An 18-month-old Boy with Wheezing

Pediatric Pathways

An 18-month-old Boy with Wheezing

Our Authors

Pediatric Pathways from American Family Children's Hospital: Dr. Ann Esquivel, MD

Ann Esquivel, MD

 

Pediatric Pathways from American Family Children's Hospital: Daniel J. Jackson, MD

Daniel J. Jackson, MD

After reading this article and answering the review questions, the reader will be able to:

  1. Obtain a comprehensive history when evaluating a child with a wheezing episode
  2. Use the modified Asthma Predictive Index (mAPI) to predict the risk of asthma in preschool-aged children with wheezing
  3. Identify treatment options for preschool-aged children with recurrent wheezing
  4. Recognize when to refer a wheezing child for further evaluation and management

Case

Jack, an 18-month-old male, comes to your office with 5 days of cough and rhinorrhea, and the development of wheezing over the last 3 days. Parents report this is his fifth episode of wheezing in the past year, and each episode has been associated with a viral illness. An albuterol inhaler was prescribed after the second episode and this helped alleviate his symptoms. Mom has been giving 2 puffs of albuterol with a mask and spacer twice a day for the last 3 days. Currently, Jack’s parents deny any increased work of breathing, though they note that he has increased cough and shortness of breath with his usual play activities. He has been afebrile throughout the illness.

This is his second visit to your office for wheezing. He had 3 trips to the Emergency Department (ED) for wheezing, one of which resulted in a hospital admission. In between these wheezing episodes, he is well. Outside of viral illnesses, parents deny nocturnal cough, daytime cough, or shortness of breath with play.

His past medical history is positive for eczema, which he developed at 2 months of age. He uses topical emollients and a mid-potency topical steroid as needed. He has an albuterol inhaler with facemask and spacer that he uses on an as-needed basis. He is not allergic to any medication. His mother has asthma and allergic rhinitis, and his father had atopic dermatitis as a child. His 5-year-old sister has peanut allergy. He lives with his parents and sister in a smoke-free environment with a pet labradoodle. Jack attends day care 3 full days per week.

Physical examination: RR 44, HR 150, TEMP 99.3°F, PulseOx 97% room air. He appears ill, but non-toxic, and is in no acute distress. He has mild scleral injection bilaterally. The nasal turbinates are hyperemic and boggy with white/clear nasal drainage noted. The tympanic membranes are clear bilaterally with normal landmarks. Lungs have symmetric bilateral scattered expiratory wheezing with mild suprasternal retractions noted while he runs around the room. Cardiac examination reveals sinus tachycardia without murmurs. Abdomen is soft, nontender, and not distended. He has an erythematous dry scaling rash on his cheeks (bilaterally) and chin.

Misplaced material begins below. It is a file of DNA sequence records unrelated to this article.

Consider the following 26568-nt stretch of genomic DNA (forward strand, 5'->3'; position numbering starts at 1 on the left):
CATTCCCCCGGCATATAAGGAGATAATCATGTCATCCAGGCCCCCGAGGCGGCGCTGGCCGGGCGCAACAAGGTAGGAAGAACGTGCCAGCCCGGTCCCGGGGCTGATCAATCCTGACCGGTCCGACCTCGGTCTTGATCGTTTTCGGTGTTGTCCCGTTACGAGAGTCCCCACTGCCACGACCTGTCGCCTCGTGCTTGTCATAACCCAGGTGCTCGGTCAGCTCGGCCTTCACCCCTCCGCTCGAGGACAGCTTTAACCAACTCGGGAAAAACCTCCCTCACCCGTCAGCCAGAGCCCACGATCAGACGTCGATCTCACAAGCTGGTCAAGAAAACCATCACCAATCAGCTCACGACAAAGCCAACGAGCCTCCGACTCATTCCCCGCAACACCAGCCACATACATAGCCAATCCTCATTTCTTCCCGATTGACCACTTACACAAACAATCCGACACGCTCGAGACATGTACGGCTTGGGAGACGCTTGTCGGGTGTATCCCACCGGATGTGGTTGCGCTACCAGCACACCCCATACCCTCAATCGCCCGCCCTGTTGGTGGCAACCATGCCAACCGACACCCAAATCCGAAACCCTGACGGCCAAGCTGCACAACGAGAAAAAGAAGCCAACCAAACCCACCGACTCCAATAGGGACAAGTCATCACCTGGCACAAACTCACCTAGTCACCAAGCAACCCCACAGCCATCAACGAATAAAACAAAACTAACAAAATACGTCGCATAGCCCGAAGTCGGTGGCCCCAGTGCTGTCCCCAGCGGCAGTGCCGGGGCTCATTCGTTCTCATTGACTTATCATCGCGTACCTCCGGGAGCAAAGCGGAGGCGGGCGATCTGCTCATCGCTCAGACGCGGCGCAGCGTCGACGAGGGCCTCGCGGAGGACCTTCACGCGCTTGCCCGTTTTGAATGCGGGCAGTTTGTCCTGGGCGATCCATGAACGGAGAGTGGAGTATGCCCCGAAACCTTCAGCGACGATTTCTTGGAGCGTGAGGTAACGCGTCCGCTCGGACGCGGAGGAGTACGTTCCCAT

Final diagnosis: Jack has severe intermittent wheezing. This can be thought of as a wheezing subtype in preschool-aged children. Additionally, Jack has a positive modified Asthma Predictive Index, therefore he has ~55-65% chance to go on to develop childhood asthma. 

Overview of Wheezing in the Preschool-Aged Child

Recurrent wheezing episodes are common in the preschool age group. Although 50% of children wheeze in the first 6 years of life, only about 40% of these children will go on to have asthma by age 6 years. Table 1 outlines the differential diagnoses to consider in a preschooler with wheezing. Our focus will be on recurrent episodic wheezing in this age group.

Table 1. Differential diagnosis of a preschooler with wheezing

Clue

Possible Diagnosis

Sudden onset, asymmetric wheeze

Foreign object

Difficulty/choking on feeds

Congenital heart defect/failure

Neurologic disorder

Aspiration

Symptoms worse after feed, lying down, vomiting

Gastroesophageal disorder (GERD)

Irritability, vomiting, torticollis

Sandifer syndrome

Recurrent pneumonia

Aspiration

Tracheoesophageal fistula

Cystic fibrosis

Ciliary dyskinesia

Immunodeficiency

Isolated episode

Rhinovirus (RV)

Respiratory syncytial virus (RSV)

Adenovirus

Parainfluenza virus

Metapneumovirus

Severe or recurrent infections

Immunodeficiencies

Recurrent (episodic) wheezing ≥4 episodes

Asthma more likely

Continuous (non-episodic) symptoms

Anatomic cause (eg bronchomalacia)

Preschool-aged children with recurrent wheezing tend to have an episodic pattern of wheezing and are often well between episodes. The majority of the episodes are associated with viral infection (i.e.,RV, RSV, parainfluenza). Among these, wheezing with RV has emerged as the strongest predictor for future asthma. A prospective cohort study showed that children who wheezed with RV-infection in the 3rd year of life had a 90% chance of having asthma at age 6.4 Allergic sensitization often precedes virus-induced wheezing, and is an important risk factor for RV-induced wheezing episodes and asthma. Wheezing episodes increase during peak viral seasons, greatest in the fall, winter and spring, with low incidence in the summer. The modified Asthma Predictive Index (Figure 1) is a helpful tool to differentiate children who are more likely to develop asthma.3